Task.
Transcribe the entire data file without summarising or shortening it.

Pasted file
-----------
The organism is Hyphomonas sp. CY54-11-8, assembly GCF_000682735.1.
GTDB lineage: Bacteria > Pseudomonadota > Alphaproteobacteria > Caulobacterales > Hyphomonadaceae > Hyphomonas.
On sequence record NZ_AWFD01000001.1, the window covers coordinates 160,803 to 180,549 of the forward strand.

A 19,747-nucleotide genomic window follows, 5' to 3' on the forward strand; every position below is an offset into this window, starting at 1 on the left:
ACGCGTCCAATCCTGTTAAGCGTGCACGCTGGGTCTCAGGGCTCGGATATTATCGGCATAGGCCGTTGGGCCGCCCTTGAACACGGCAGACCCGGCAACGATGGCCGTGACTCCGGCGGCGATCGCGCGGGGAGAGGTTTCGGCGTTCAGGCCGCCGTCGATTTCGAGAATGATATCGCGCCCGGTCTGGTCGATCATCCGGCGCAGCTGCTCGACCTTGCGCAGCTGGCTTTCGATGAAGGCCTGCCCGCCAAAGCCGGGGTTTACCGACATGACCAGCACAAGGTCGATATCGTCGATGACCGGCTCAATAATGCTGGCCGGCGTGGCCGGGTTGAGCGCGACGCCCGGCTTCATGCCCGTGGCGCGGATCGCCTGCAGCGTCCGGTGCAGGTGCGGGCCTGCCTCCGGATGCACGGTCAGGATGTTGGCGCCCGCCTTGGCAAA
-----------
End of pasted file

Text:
The organism is Hyphomonas sp. CY54-11-8, assembly GCF_000682735.1.
GTDB lineage: Bacteria > Pseudomonadota > Alphaproteobacteria > Caulobacterales > Hyphomonadaceae > Hyphomonas.
On sequence record NZ_AWFD01000001.1, the window covers coordinates 160,803 to 180,549 of the forward strand.

A 19,747-nucleotide genomic window follows, 5' to 3' on the forward strand; every position below is an offset into this window, starting at 1 on the left:
ACGCGTCCAATCCTGTTAAGCGTGCACGCTGGGTCTCAGGGCTCGGATATTATCGGCATAGGCCGTTGGGCCGCCCTTGAACACGGCAGACCCGGCAACGATGGCCGTGACTCCGGCGGCGATCGCGCGGGGAGAGGTTTCGGCGTTCAGGCCGCCGTCGATTTCGAGAATGATATCGCGCCCGGTCTGGTCGATCATCCGGCGCAGCTGCTCGACCTTGCGCAGCTGGCTTTCGATGAAGGCCTGCCCGCCAAAGCCGGGGTTTACCGACATGACCAGCACAAGGTCGATATCGTCGATGACCGGCTCAATAATGCTGGCCGGCGTGGCCGGGTTGAGCGCGACGCCCGGCTTCATGCCCGTGGCGCGGATCGCCTGCAGCGTCCGGTGCAGGTGCGGGCCTGCCTCCGGATGCACGGTCAGGATGTTGGCGCCCGCCTTGGCAAA